Expecting used bikes to be the next big trend in the business, Greg Easley opened Bubba's Bike Barn in Downtown Kingsport.
The showroom at Bubba’s Bike Barn is full of pre-owned motorcycles – in various styles and brands – but it’s only the beginning, said owner Greg Easley.
Easley, who also owns Kingsport Cycles, envisions a whole host of possibilities for his new Downtown Kingsport business, Bubba’s Bike Barn, which so far is only using a fraction of the 30,000-square-foot Slip-Not warehouse on East Main Street.
Opening the showroom, he said, is “phase one of 10.” The next phase will be hiring a service technician to work on Harleys. After that, Bubba’s will add apparel and accessories that aren’t available at local dealerships.
Easley’s not sure yet what future phases will look like, but he has a lot of ideas he’d like to try: club meeting rooms, bike shows and events, perhaps stalls for vendors like tattoo artists and custom paint experts.
“We’re trying to find little niches that aren’t available in the Tri-Cities,” he said. “When you’ve got a big facility and you’ve got imagination, you can do about anything.”
Eventually, he said, he hopes to knock holes in the brick wall and put in display windows to showcase some of the motorcycles. With several faux storefronts, he said, the renovated building “will look almost like a little city.”
He doesn’t have a timeline for all of that yet, he said, but he’s eager to find out what there’s a market for in the Tri-Cities.
“This is a test, this whole project,” he said. “It’s kind of an experiment.”
The idea, he said, was inspired by a fellow motorcycle dealer in Phoenix, Ariz., who started selling used bikes and saw business take off.
“He bought a warehouse, and he got on the Internet and found every motorcycle he could find, and he called them and he said, ‘Bring it down here; we’ll sell it for you,’” Easley said.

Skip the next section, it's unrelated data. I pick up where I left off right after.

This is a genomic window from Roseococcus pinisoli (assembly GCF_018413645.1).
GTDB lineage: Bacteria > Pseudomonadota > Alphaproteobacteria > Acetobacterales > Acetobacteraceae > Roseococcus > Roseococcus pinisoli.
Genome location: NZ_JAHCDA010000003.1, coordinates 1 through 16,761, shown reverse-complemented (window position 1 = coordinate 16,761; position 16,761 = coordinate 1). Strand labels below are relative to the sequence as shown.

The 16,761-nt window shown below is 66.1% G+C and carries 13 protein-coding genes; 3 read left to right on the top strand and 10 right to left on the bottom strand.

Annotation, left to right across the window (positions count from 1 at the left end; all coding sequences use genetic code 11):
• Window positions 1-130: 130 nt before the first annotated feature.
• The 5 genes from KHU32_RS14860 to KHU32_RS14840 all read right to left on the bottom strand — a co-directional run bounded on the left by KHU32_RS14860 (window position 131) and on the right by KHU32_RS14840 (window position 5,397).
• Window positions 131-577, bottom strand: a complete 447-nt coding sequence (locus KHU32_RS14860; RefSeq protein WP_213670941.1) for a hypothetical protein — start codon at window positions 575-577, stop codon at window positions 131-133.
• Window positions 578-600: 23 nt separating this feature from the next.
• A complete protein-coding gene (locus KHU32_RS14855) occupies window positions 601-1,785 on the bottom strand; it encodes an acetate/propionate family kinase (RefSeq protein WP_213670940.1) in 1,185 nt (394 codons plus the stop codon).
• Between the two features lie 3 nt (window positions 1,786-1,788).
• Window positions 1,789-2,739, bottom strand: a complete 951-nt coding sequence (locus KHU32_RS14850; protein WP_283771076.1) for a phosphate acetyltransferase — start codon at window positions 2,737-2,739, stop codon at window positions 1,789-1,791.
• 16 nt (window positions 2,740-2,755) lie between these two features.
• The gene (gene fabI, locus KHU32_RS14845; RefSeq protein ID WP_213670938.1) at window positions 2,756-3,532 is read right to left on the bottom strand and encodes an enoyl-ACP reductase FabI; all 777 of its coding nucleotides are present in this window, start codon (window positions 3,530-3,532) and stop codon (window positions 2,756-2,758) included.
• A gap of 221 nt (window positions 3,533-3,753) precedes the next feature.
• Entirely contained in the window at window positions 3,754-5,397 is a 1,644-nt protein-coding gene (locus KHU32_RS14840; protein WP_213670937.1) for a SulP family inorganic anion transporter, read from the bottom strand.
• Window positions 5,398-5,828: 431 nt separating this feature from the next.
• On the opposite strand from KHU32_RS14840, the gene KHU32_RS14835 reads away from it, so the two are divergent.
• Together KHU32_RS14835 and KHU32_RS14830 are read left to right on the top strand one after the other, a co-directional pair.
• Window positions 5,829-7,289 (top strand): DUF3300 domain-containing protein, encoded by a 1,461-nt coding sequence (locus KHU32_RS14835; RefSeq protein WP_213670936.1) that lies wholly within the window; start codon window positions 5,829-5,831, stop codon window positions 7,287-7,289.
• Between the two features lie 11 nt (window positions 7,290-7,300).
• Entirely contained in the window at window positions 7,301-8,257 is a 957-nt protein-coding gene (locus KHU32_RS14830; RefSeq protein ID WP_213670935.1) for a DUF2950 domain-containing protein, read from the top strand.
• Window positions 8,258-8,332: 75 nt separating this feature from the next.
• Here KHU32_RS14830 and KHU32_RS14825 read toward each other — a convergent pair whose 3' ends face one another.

“The next thing you know, what he thought was going to be a hobby business turned into 100 units and 10 employees, and the next thing you know, he’s in the service business, he’s in the parts business, he has a little café. And this is all in the plan [for Bubba’s Bikes].”
Easley said Bubba’s inspects and reconditions every bike it sells. It’s a great opportunity for people who have a motorcycle to sell, as well as for those looking to buy. Without the strict rules of a dealership, he said, “You never know what’s going to be down here.”
Easley said used bikes are the next big trend in the business, mainly because changes in lending laws have, in many cases, driven up the monthly cost of a new motorcycle four-fold – causing a 60 percent drop in new motorcycle sales since 2008 and the closing of some 5,000 dealerships.
Now, he said, those who can’t afford a new bike have an alternative: Bubba’s Bike Barn.
“Those million units that this industry used to sell in 2008, those vehicles are almost of age now where they’re coming on the used market,” he said, “so there’s twice as many used motorcycles that are going to be for sale in the upcoming future as there are new vehicles being sold now.”
Bubba’s Bike Barn is open from 10 a.m. to 6 p.m., Tuesday through Friday, and 10 a.m. to 4 p.m., Saturday. It can be reached by phone at 423-765-9119 or e-mail at firstname.lastname@example.org powered by Disqus